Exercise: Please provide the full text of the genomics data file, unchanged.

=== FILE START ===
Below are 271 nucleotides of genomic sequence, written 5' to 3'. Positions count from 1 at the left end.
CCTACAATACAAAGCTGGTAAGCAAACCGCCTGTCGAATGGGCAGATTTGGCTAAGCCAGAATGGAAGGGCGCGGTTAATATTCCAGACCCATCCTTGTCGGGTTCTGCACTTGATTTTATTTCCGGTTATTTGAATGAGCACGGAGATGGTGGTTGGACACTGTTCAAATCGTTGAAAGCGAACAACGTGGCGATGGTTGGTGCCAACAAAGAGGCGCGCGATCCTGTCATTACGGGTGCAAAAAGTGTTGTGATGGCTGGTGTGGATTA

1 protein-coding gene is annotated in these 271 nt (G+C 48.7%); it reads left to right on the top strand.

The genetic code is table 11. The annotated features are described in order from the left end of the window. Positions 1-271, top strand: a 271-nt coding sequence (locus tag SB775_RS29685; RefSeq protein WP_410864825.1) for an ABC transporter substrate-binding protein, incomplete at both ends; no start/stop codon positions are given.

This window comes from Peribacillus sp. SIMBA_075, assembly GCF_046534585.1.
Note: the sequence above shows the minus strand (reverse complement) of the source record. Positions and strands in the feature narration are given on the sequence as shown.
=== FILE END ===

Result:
Below are 271 nucleotides of genomic sequence, written 5' to 3'. Positions count from 1 at the left end.
CCTACAATACAAAGCTGGTAAGCAAACCGCCTGTCGAATGGGCAGATTTGGCTAAGCCAGAATGGAAGGGCGCGGTTAATATTCCAGACCCATCCTTGTCGGGTTCTGCACTTGATTTTATTTCCGGTTATTTGAATGAGCACGGAGATGGTGGTTGGACACTGTTCAAATCGTTGAAAGCGAACAACGTGGCGATGGTTGGTGCCAACAAAGAGGCGCGCGATCCTGTCATTACGGGTGCAAAAAGTGTTGTGATGGCTGGTGTGGATTA

1 protein-coding gene is annotated in these 271 nt (G+C 48.7%); it reads left to right on the top strand.

The genetic code is table 11. The annotated features are described in order from the left end of the window. Positions 1-271, top strand: a 271-nt coding sequence (locus tag SB775_RS29685; RefSeq protein WP_410864825.1) for an ABC transporter substrate-binding protein, incomplete at both ends; no start/stop codon positions are given.

This window comes from Peribacillus sp. SIMBA_075, assembly GCF_046534585.1.
Note: the sequence above shows the minus strand (reverse complement) of the source record. Positions and strands in the feature narration are given on the sequence as shown.